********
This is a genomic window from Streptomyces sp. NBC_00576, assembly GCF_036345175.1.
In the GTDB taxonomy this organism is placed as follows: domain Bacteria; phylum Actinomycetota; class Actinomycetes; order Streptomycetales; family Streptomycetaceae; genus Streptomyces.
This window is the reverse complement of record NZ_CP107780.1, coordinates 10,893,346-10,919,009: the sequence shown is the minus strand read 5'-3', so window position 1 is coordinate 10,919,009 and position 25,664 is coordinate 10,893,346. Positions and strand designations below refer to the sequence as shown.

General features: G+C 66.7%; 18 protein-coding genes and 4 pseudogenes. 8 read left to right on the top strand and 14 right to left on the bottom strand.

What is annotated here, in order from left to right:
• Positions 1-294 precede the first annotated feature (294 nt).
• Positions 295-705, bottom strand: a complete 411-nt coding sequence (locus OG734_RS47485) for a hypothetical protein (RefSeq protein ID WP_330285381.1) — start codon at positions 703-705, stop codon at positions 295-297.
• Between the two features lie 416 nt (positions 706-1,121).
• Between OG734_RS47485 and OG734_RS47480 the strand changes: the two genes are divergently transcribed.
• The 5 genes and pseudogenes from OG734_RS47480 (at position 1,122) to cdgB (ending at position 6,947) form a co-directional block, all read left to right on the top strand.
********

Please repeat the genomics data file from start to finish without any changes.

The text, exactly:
This is a genomic window from Streptomyces sp. NBC_00576, assembly GCF_036345175.1.
In the GTDB taxonomy this organism is placed as follows: domain Bacteria; phylum Actinomycetota; class Actinomycetes; order Streptomycetales; family Streptomycetaceae; genus Streptomyces.
This window is the reverse complement of record NZ_CP107780.1, coordinates 10,893,346-10,919,009: the sequence shown is the minus strand read 5'-3', so window position 1 is coordinate 10,919,009 and position 25,664 is coordinate 10,893,346. Positions and strand designations below refer to the sequence as shown.

General features: G+C 66.7%; 18 protein-coding genes and 4 pseudogenes. 8 read left to right on the top strand and 14 right to left on the bottom strand.

What is annotated here, in order from left to right:
• Positions 1-294 precede the first annotated feature (294 nt).
• Positions 295-705, bottom strand: a complete 411-nt coding sequence (locus OG734_RS47485) for a hypothetical protein (RefSeq protein ID WP_330285381.1) — start codon at positions 703-705, stop codon at positions 295-297.
• Between the two features lie 416 nt (positions 706-1,121).
• Between OG734_RS47485 and OG734_RS47480 the strand changes: the two genes are divergently transcribed.
• The 5 genes and pseudogenes from OG734_RS47480 (at position 1,122) to cdgB (ending at position 6,947) form a co-directional block, all read left to right on the top strand.